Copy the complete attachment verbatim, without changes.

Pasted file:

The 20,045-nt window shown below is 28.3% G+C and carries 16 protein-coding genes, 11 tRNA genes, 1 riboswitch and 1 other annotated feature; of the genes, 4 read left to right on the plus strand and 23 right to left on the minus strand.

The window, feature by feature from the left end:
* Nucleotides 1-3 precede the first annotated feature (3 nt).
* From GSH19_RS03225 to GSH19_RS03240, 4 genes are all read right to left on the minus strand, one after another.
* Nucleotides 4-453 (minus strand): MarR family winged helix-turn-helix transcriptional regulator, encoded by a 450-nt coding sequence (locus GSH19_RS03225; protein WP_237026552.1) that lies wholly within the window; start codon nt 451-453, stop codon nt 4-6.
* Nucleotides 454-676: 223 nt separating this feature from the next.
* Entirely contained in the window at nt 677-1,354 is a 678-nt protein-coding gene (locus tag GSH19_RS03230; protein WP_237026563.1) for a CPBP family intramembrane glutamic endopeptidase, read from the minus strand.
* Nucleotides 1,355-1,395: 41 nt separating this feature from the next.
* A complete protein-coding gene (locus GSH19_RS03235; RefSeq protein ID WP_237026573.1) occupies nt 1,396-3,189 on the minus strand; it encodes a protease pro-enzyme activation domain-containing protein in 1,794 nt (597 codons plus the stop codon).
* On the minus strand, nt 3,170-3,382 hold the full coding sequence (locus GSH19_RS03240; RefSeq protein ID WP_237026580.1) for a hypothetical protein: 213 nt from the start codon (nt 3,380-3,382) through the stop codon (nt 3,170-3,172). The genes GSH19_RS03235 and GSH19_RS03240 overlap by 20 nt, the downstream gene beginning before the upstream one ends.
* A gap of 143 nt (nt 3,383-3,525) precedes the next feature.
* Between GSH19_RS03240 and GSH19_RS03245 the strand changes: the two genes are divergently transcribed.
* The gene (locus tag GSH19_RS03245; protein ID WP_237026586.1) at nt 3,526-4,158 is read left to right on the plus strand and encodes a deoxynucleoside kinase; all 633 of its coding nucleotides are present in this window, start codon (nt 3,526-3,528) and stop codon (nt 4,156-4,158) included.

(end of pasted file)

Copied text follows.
The 20,045-nt window shown below is 28.3% G+C and carries 16 protein-coding genes, 11 tRNA genes, 1 riboswitch and 1 other annotated feature; of the genes, 4 read left to right on the plus strand and 23 right to left on the minus strand.

The window, feature by feature from the left end:
* Nucleotides 1-3 precede the first annotated feature (3 nt).
* From GSH19_RS03225 to GSH19_RS03240, 4 genes are all read right to left on the minus strand, one after another.
* Nucleotides 4-453 (minus strand): MarR family winged helix-turn-helix transcriptional regulator, encoded by a 450-nt coding sequence (locus GSH19_RS03225; protein WP_237026552.1) that lies wholly within the window; start codon nt 451-453, stop codon nt 4-6.
* Nucleotides 454-676: 223 nt separating this feature from the next.
* Entirely contained in the window at nt 677-1,354 is a 678-nt protein-coding gene (locus tag GSH19_RS03230; protein WP_237026563.1) for a CPBP family intramembrane glutamic endopeptidase, read from the minus strand.
* Nucleotides 1,355-1,395: 41 nt separating this feature from the next.
* A complete protein-coding gene (locus GSH19_RS03235; RefSeq protein ID WP_237026573.1) occupies nt 1,396-3,189 on the minus strand; it encodes a protease pro-enzyme activation domain-containing protein in 1,794 nt (597 codons plus the stop codon).
* On the minus strand, nt 3,170-3,382 hold the full coding sequence (locus GSH19_RS03240; RefSeq protein ID WP_237026580.1) for a hypothetical protein: 213 nt from the start codon (nt 3,380-3,382) through the stop codon (nt 3,170-3,172). The genes GSH19_RS03235 and GSH19_RS03240 overlap by 20 nt, the downstream gene beginning before the upstream one ends.
* A gap of 143 nt (nt 3,383-3,525) precedes the next feature.
* Between GSH19_RS03240 and GSH19_RS03245 the strand changes: the two genes are divergently transcribed.
* The gene (locus tag GSH19_RS03245; protein ID WP_237026586.1) at nt 3,526-4,158 is read left to right on the plus strand and encodes a deoxynucleoside kinase; all 633 of its coding nucleotides are present in this window, start codon (nt 3,526-3,528) and stop codon (nt 4,156-4,158) included.